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From Appleton, Wisconsin, USA:

My teenager, who has had type 1 diabetes less than five years, recently had a random urine test which showed a microalbumin of 93.6 mg/l, a creatinine of 199.3 mg/dl, and an albumin/creatinine ratio of 47.0 mg/g. I have called the family doctor, pediatric endocrinologist and the lab running the test trying to understand these numbers, but evidently there are no reference ranges noted at the lab, so all anyone can say is that 47.0 is high.

From what I can find on the Internet normal ranges would be microalbumin: 0-19 mg/l, creatinine: 0.8-1.4 mg/dl, and albumin/creatinine ratio less than 30 (30-300 range before clinical albuminuria). Do the microalbumin and creatinine values increase in more concentrated urine so the ratio is the more important number? Is this ratio deceiving because both microalbumin and creatinine levels are high?

A 24 hour urine sample is ordered, and I understand that it is not unusual to have an occasional abnormal result due to exercise, infection and other factors. Any clarification you could give us would be greatly appreciated.


You need to talk to the doctor who ordered the test as he/she can make more specific recommendations. In general, pediatric and adolescent values are considerably lower than in adults. However, there is some discrepancy in the literature and no general consensus yet about what level would require intervention. It is also important to get family history about blood vessel, kidney and blood pressure problems since this helps to define individual risk (presumably genetic). Not smoking is critical. Most importantly, the higher the glucose values and the longer duration of these highs (day to day blood glucose ranges and hemoglobin A1c levels), the higher the likelihood of kidney problems.

The late stage kidney problems require transplantation or kidney dialysis. Hypertension is an earlier possible signal of kidney problems (and other issues). Protein leakage is another marker of kidney problems, but non-specifically. The most sensitive assays are a misnomer and called microalbumin. It has nothing to do with little albumin but with the sensitivity of the assays to detect small amounts of protein (albumin) leakage. Exercise and infection certainly are associated with microalbuminuria.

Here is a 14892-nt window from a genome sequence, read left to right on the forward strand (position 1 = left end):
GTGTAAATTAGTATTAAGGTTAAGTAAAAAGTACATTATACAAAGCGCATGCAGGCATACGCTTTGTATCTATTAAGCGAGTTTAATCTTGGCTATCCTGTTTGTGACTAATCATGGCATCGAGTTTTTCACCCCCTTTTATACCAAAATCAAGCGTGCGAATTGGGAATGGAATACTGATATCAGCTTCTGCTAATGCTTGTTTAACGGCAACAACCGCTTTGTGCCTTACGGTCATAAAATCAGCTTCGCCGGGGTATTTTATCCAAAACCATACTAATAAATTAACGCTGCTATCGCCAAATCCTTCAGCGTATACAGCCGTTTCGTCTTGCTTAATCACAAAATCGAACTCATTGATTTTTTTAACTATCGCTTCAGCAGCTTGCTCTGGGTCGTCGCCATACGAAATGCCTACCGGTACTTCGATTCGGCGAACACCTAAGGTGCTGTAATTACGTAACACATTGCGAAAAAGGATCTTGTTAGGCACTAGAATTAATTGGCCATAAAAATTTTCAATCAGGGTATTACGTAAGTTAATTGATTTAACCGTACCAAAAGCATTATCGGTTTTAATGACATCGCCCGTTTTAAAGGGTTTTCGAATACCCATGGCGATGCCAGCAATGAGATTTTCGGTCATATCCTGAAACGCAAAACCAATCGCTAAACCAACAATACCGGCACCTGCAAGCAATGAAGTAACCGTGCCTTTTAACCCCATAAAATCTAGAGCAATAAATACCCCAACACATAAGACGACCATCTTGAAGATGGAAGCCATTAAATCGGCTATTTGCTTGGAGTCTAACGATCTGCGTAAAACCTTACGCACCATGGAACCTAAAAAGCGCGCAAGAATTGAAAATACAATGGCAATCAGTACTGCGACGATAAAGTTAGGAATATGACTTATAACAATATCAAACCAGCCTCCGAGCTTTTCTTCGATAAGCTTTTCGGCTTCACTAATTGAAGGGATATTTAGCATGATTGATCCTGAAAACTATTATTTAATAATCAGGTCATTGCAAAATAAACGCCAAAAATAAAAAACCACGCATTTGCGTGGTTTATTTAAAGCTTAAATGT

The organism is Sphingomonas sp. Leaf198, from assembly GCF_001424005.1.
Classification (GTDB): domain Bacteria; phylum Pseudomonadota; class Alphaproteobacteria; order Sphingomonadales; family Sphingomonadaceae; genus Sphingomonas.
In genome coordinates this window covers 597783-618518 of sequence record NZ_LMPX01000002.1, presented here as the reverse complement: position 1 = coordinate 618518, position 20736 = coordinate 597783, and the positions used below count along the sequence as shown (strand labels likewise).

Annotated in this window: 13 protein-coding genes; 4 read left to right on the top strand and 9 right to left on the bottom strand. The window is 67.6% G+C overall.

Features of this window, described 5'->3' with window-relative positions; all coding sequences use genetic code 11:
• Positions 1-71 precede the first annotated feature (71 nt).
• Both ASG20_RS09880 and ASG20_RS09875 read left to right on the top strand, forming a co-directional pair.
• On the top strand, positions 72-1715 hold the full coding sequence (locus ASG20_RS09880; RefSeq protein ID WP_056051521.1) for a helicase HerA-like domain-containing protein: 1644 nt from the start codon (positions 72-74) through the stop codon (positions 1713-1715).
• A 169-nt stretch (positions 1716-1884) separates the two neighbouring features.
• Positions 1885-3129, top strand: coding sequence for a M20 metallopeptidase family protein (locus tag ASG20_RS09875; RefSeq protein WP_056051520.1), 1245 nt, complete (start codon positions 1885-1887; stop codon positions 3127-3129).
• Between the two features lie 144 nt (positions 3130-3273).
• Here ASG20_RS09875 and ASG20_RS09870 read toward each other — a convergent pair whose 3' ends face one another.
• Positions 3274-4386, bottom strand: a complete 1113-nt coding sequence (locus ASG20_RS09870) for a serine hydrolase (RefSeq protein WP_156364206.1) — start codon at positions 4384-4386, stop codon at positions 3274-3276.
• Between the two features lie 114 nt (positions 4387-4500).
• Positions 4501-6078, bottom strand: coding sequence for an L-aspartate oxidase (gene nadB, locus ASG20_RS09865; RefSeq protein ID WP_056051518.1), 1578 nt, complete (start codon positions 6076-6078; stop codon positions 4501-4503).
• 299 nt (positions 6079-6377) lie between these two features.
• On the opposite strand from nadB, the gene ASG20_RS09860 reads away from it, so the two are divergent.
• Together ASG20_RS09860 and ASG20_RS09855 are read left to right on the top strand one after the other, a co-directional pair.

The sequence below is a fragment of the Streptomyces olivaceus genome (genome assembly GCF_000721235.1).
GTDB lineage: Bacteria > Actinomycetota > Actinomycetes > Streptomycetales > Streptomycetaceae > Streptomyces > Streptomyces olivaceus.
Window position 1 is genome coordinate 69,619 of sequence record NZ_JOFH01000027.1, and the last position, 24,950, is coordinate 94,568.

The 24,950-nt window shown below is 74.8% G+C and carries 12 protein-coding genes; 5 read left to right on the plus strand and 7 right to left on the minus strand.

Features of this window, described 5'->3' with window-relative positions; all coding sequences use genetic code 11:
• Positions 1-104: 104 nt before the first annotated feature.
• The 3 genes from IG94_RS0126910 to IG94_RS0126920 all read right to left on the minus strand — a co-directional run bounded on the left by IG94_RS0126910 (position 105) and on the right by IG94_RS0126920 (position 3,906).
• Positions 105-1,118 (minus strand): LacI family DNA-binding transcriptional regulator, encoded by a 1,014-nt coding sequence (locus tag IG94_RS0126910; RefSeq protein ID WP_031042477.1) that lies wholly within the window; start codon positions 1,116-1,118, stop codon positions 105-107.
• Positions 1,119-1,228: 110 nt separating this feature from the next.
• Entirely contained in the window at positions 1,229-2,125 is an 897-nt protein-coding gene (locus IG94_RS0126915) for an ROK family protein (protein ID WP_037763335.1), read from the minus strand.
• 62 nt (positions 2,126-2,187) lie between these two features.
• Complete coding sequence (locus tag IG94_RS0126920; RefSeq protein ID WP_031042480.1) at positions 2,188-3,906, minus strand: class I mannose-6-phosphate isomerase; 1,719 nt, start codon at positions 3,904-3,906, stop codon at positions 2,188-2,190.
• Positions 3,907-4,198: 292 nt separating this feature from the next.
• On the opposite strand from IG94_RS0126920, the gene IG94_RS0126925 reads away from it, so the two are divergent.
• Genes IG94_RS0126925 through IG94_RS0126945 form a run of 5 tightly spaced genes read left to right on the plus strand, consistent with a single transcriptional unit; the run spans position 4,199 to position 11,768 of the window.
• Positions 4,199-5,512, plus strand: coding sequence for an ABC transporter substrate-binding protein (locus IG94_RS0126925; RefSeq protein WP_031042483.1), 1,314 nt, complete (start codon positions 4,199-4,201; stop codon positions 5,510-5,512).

One of the reasons many of us do overnight instead of 24 hour microalbumin measurements is an effort to decrease the effects of exercise bursts. Very conservative levels include microalbumin less than 20-30 ugm/min corrected to 1.73 meter squared. When trying to establish normal values in a pediatric population without diabetes, however, the 97th percentile cut off is usually in the range of around 7 so it is reasonable to be wary of values in the 7-30 range. Calculations using microalbumin/creatinine ratio allow some groups to use spot urine screening instead of timed urine. Albumin excretion rate is another way of looking at this data as well. All provide similar measurements. All need to be done several times to see if a pattern or trend exits.

Improved blood glucose control is still the best way to prevent such problems or to have a chance to improve abnormal values. Being aggressive with blood pressure lowering medications is also helpful. Most commonly used are medications called ACE inhibitors which can be used quite safely in older children and teens. In fact, almost any blood pressure lowering medication, even when blood pressure per se is not abnormal, seems to help lower microalbuminuria in several studies the past few yeas. So go back to your teen's diabetes team and have them explain these findings and map out a plan to recheck several times before making any therapeutic decisions.


Original posting 8 Nov 2003
Posted to Complications


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Last Updated: Tuesday April 06, 2010 15:09:52
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